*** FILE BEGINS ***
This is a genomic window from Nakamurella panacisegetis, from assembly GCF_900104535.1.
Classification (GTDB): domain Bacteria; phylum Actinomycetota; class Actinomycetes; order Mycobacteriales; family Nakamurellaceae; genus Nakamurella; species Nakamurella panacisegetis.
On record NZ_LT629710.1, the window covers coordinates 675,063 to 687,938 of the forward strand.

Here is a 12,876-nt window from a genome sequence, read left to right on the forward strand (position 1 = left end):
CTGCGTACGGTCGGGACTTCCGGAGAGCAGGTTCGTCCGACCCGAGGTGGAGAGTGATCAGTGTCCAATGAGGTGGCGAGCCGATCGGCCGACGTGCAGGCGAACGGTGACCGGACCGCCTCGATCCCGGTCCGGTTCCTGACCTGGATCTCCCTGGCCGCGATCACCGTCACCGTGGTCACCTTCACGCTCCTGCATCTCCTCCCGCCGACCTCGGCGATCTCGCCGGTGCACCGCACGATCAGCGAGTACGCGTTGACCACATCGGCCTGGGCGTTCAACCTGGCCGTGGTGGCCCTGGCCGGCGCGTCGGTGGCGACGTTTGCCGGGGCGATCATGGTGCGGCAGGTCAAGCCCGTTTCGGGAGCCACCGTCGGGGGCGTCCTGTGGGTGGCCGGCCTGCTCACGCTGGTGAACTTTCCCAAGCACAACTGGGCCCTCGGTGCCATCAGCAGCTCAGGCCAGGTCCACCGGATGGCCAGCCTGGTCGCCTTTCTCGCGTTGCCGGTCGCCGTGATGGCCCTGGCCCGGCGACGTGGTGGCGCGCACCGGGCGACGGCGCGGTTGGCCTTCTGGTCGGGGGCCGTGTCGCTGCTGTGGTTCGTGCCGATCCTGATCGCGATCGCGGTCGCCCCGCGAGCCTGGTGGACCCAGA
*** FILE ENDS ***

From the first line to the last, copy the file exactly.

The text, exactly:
This is a genomic window from Nakamurella panacisegetis, from assembly GCF_900104535.1.
Classification (GTDB): domain Bacteria; phylum Actinomycetota; class Actinomycetes; order Mycobacteriales; family Nakamurellaceae; genus Nakamurella; species Nakamurella panacisegetis.
On record NZ_LT629710.1, the window covers coordinates 675,063 to 687,938 of the forward strand.

Here is a 12,876-nt window from a genome sequence, read left to right on the forward strand (position 1 = left end):
CTGCGTACGGTCGGGACTTCCGGAGAGCAGGTTCGTCCGACCCGAGGTGGAGAGTGATCAGTGTCCAATGAGGTGGCGAGCCGATCGGCCGACGTGCAGGCGAACGGTGACCGGACCGCCTCGATCCCGGTCCGGTTCCTGACCTGGATCTCCCTGGCCGCGATCACCGTCACCGTGGTCACCTTCACGCTCCTGCATCTCCTCCCGCCGACCTCGGCGATCTCGCCGGTGCACCGCACGATCAGCGAGTACGCGTTGACCACATCGGCCTGGGCGTTCAACCTGGCCGTGGTGGCCCTGGCCGGCGCGTCGGTGGCGACGTTTGCCGGGGCGATCATGGTGCGGCAGGTCAAGCCCGTTTCGGGAGCCACCGTCGGGGGCGTCCTGTGGGTGGCCGGCCTGCTCACGCTGGTGAACTTTCCCAAGCACAACTGGGCCCTCGGTGCCATCAGCAGCTCAGGCCAGGTCCACCGGATGGCCAGCCTGGTCGCCTTTCTCGCGTTGCCGGTCGCCGTGATGGCCCTGGCCCGGCGACGTGGTGGCGCGCACCGGGCGACGGCGCGGTTGGCCTTCTGGTCGGGGGCCGTGTCGCTGCTGTGGTTCGTGCCGATCCTGATCGCGATCGCGGTCGCCCCGCGAGCCTGGTGGACCCAGA